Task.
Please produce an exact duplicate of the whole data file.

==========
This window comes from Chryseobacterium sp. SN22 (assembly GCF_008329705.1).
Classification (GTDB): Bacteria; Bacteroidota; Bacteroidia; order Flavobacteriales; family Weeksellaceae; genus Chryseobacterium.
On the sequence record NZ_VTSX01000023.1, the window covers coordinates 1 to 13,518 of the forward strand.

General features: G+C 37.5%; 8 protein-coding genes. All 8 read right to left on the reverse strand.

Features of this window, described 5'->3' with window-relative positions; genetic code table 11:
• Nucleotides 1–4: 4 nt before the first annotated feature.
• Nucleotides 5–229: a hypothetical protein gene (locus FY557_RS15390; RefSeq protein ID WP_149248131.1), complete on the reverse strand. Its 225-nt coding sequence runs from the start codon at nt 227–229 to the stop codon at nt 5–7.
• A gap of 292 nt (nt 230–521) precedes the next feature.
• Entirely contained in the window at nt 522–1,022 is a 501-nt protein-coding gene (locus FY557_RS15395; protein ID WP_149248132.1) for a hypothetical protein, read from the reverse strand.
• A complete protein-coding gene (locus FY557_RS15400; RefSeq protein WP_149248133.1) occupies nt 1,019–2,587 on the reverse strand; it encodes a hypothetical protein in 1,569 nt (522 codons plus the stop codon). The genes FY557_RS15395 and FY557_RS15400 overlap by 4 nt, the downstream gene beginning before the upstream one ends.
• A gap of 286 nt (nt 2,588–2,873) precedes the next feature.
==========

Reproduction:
This window comes from Chryseobacterium sp. SN22 (assembly GCF_008329705.1).
Classification (GTDB): Bacteria; Bacteroidota; Bacteroidia; order Flavobacteriales; family Weeksellaceae; genus Chryseobacterium.
On the sequence record NZ_VTSX01000023.1, the window covers coordinates 1 to 13,518 of the forward strand.

General features: G+C 37.5%; 8 protein-coding genes. All 8 read right to left on the reverse strand.

Features of this window, described 5'->3' with window-relative positions; genetic code table 11:
• Nucleotides 1–4: 4 nt before the first annotated feature.
• Nucleotides 5–229: a hypothetical protein gene (locus FY557_RS15390; RefSeq protein ID WP_149248131.1), complete on the reverse strand. Its 225-nt coding sequence runs from the start codon at nt 227–229 to the stop codon at nt 5–7.
• A gap of 292 nt (nt 230–521) precedes the next feature.
• Entirely contained in the window at nt 522–1,022 is a 501-nt protein-coding gene (locus FY557_RS15395; protein ID WP_149248132.1) for a hypothetical protein, read from the reverse strand.
• A complete protein-coding gene (locus FY557_RS15400; RefSeq protein WP_149248133.1) occupies nt 1,019–2,587 on the reverse strand; it encodes a hypothetical protein in 1,569 nt (522 codons plus the stop codon). The genes FY557_RS15395 and FY557_RS15400 overlap by 4 nt, the downstream gene beginning before the upstream one ends.
• A gap of 286 nt (nt 2,588–2,873) precedes the next feature.